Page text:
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Katelin's Journey: A Newporter in Uganda

New from Kampala, Ugand from Newporter Katelin Dutton.

This is another edition of Katelin's Journey - stories e-mailed from Newport Photographer Katelin Dutton, currently serving as an intern with Bead for Life in Kampala, Uganda. To learn more about Bead for Life, go to the link at the end of this article.

"It’s been a really interesting week and perhaps one of the most challenging. (just to use the word one more time!) Which is partially why it’s taken me so long to write. I had to digest and reflect a recent interview with a beader’s daughter. Ester is one of many children affected by Joseph Kony’s LRA war in Northern Uganda. Her and her mother Sarah fled to Kampala several years ago, but life has not been easy for them. I met Ester to do the interview at her home in Namuwongo, the slum I’ve already told you about. This is the “nice” place she’s living in now. She’s a twenty-two year old woman who still has the innocence and grace of a young girl. Her smile was incredibly gentle and I could tell she was a bit shy about doing the interview.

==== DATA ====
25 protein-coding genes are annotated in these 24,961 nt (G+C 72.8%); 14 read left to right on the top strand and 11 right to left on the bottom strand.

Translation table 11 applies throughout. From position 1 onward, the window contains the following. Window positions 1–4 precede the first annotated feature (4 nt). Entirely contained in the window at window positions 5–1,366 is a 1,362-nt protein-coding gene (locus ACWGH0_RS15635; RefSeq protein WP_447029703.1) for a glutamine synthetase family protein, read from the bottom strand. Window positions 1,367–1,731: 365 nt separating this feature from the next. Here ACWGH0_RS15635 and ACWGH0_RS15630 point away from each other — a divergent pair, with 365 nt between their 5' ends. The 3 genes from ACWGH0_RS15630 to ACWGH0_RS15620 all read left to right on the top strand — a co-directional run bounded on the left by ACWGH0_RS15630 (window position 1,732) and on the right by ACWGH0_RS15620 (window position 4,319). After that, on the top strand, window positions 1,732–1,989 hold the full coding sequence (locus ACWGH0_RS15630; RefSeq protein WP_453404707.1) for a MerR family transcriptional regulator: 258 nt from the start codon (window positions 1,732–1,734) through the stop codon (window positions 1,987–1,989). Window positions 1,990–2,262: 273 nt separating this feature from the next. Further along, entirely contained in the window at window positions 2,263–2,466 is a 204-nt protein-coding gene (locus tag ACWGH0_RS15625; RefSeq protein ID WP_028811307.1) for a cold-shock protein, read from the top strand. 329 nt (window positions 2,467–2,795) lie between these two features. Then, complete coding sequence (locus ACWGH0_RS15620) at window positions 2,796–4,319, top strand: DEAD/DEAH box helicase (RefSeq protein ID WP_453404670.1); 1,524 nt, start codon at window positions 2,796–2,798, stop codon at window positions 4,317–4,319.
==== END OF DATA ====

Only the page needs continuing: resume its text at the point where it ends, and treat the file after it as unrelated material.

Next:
Organizing the interview in her one bedroom home was interesting, as it was literally stuffed so full of lounge furniture there wasn’t any space for the tripod! So I filmed in the doorway. There are so many positive changes to Ester’s life since her mother joined BeadforLife last year. For one thing, she’s living in a house that has walls and a roof. She was staying in a wooden structure that they covered in plastic bags and clothing to make “walls.” But during the interview Ester focused a lot on what life was like before, in which she says, “I couldn’t sleep because I was afraid that men would come in and rob and kill us.” As they had no front door, the whole house was an open door and the slum area they were living in was very dangerous. She cried as she told me that on Christmas people would be preparing food, but her and her mother wouldn’t be. They would pretend to do things, or go for a walk together as they couldn’t afford food.

 The irony is that while Ester and her mother couldn’t afford to pay rent or regularly buy food, the little money her mother made she used to send Ester to school. Ester cried through the rest of the interview, letting her entire heart out to the stranger she had just met from BeadforLife.

 At the end of the interview she gave thanks to her mother, wiping her eyes, she says, “some people abandon their children in difficult situations, but she didn’t. All she did was give me a life to live with her. She’s a good mother. I really love her.”  It was one of those really moments when I wanted to reach out and give her a huge hug!

Ester’s story will be featured in the May edition of The Bead. To find the article, go to beadforlife.org and go to What’s Happening, scroll down and click on The Bead. You can also sign up for the email list, which is the easiest way to receive The Bead."

Until next time… Kate"

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